Researchers Reveal Link Between Champagne and Cognitive Health

A recent study reveals that drinking champagne, anywhere from 1 to 3 glasses per week, could benefit your memory and postpone the onset of dementia, Parkinson’s, Alzheimer’s and other degenerative brain disorders. The study was recently published in the journal Antioxidants and Redox Signalling.

The research team, consisting of scientists from the University of Reading, in the United Kingdom, discovered that the phenolic compounds that are found in champagne are responsible for improving spatial memory. This is the type of memory involved in the gathering of information related to the environment. According to the research team, these phenolic compounds modulate signals from the cortex and hippocampus, the areas of the brain related to learning and memorizing. The compounds were also found to adjust the effect of several proteins that are directly connected to the memorizing process. Previous studies have shown that the levels of these particular proteins drop with aging, thus causing the memorizing process to be less effective. This, in turn, leads to the worsening of one’s memory and is considered to be one of the causes for the onset of dementia. Their study reveals that the phenolic compounds found in champagne can slow down the loss of these proteins, thus also slowing down the aging process of the brain.

When compared to other products that contain phenolic compounds, such as white wine, champagne has the highest levels. Champagne is predominantly derived from Pinot noir and Pinot Meunier, which are types of red grapes, and Chardonnay, a type of white grapes. The phenolic compounds found in these particular types of grapes are considered to be the one that have the most beneficial effects on the brain. One of the authors of the study, professor Jeremy Spencer, notes that ”These exciting results illustrate for the first time that the moderate consumption of champagne has the potential to influence cognitive functioning, such as memory. Several precedent studies have shown that flavonoids, the compounds found in red wine, also have beneficial effects on the human organism, if consumed moderately.

The current study shows that even though champagne doesn’t contain flavonoids, its effect on the brain function and brain aging process is still present, being achieved by the phenolic acids. Professor Spencer advocates on a moderate consumption of alcohol, due to the fact that their study results show that even small quantities of champagne per week can be effective. The main author of the study, David Vauzour, adds that their future studies will focus on the transition of these studies to human models. Currently, the effect has been achieved through intake of other foods rich in polyphenol, such as cocoa and blueberries. Precedent studies that were conducted by research teams from the University of Reading showed that 2 glasses of champagne per day have favorable effects on both the heart and circulation and could be responsible for lowering the risk of cardiac arrest and other cardiovascular disorders.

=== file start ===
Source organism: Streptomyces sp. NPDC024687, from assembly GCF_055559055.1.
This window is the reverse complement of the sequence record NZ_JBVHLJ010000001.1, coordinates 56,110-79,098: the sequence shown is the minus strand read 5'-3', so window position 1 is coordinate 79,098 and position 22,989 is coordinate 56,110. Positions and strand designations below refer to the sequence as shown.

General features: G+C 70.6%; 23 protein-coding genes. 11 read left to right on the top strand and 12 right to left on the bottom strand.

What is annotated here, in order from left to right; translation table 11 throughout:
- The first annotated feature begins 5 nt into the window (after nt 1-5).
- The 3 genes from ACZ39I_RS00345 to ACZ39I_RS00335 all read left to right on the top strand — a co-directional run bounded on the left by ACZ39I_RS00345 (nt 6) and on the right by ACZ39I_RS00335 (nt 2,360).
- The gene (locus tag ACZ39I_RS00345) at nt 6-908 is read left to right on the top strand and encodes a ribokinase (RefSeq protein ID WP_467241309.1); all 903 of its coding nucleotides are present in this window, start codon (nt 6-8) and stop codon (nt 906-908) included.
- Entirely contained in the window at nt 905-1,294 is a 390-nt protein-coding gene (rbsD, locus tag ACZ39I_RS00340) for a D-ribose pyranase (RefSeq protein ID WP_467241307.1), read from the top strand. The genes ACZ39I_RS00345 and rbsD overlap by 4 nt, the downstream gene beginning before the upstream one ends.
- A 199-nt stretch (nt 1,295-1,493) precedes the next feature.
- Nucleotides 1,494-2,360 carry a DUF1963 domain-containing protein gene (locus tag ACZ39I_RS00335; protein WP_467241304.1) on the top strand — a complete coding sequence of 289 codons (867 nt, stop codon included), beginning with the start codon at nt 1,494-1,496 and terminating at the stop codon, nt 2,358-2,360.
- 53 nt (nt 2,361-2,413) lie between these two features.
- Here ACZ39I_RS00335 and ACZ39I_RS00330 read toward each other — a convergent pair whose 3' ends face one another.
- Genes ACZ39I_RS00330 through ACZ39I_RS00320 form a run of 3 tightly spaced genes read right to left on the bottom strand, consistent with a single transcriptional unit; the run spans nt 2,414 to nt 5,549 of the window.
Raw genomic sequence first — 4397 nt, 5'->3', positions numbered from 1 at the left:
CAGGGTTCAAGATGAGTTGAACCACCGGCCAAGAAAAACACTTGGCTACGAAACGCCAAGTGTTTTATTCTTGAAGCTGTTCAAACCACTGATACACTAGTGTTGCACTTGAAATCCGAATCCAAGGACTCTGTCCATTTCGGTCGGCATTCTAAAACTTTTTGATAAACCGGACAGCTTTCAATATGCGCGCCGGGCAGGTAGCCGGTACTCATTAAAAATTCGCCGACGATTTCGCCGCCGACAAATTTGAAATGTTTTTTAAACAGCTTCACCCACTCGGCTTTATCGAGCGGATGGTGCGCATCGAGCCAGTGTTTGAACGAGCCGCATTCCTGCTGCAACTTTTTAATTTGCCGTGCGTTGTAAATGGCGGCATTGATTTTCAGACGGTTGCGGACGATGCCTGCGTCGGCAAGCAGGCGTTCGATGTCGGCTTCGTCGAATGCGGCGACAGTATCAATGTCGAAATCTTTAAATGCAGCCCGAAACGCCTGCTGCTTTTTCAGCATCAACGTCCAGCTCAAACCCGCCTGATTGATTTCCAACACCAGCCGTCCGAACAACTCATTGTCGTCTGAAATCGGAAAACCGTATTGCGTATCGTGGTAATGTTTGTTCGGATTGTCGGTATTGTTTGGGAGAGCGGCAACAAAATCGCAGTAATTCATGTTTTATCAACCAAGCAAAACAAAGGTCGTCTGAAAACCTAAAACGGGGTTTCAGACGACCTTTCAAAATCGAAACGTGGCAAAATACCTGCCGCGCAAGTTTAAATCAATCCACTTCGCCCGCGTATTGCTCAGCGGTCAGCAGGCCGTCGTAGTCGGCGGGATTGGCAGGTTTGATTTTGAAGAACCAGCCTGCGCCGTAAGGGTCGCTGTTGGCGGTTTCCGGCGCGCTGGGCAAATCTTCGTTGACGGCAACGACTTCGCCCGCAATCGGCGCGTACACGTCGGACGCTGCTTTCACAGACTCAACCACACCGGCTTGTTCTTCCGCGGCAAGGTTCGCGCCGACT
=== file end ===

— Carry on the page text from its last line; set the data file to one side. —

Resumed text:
Moët & Chandon is the official Champagne The Great Gatsby

Moët & Chandon has joined a stellar list of sponsors for the Great Gatsby production — The Baz Luhrmann movie is based on the classic novel by F.Scott Fitzgerald and is due to hit theatres May 10th.

Great Gatsby is set during a time when importing wine from Europe to Canada was done illegally. Coincidentally, Moët & Chandon is putting their 1921 vintage on sale — perfecting marketing on both ends. Leonardo DiCaprio is part of the collaboration and promises to be in Cannes. We are not sure what they have in mind – a “Gatsby” inspired cocktail is almost definitely part of the plan!

Global Champagne exports rise 3.4%

Champagne exports across the globe have increased by 3.4% in value while the number of bottles exported fell by four million in 2012, according to the Comité Interprofessionnel du Vin de Champagne (CIVC).
The UK topped the list with Champagne exports increasing by 0.5% in value despite volumes dropped by 6.1% to 32.4 million bottles.

The increase in value was due to heavy spending from wealthy consumers from Russia and China living in London and often visit restaurants, hotels, bars and clubs – these places account for 30% of UK sales.
UK Champagne Bureau, the educational and promotional arm of CIVC, director Françoise Peretti said though the consumption of Champagne has gone down, consumers are paying high for the drinks. “We are seeing a new market emerging, as discerning consumers come and settle in London from developing Champagne markets such as China, India and Russia,” Peretti added. “This is where they choose to come to explore the best of Champagne.”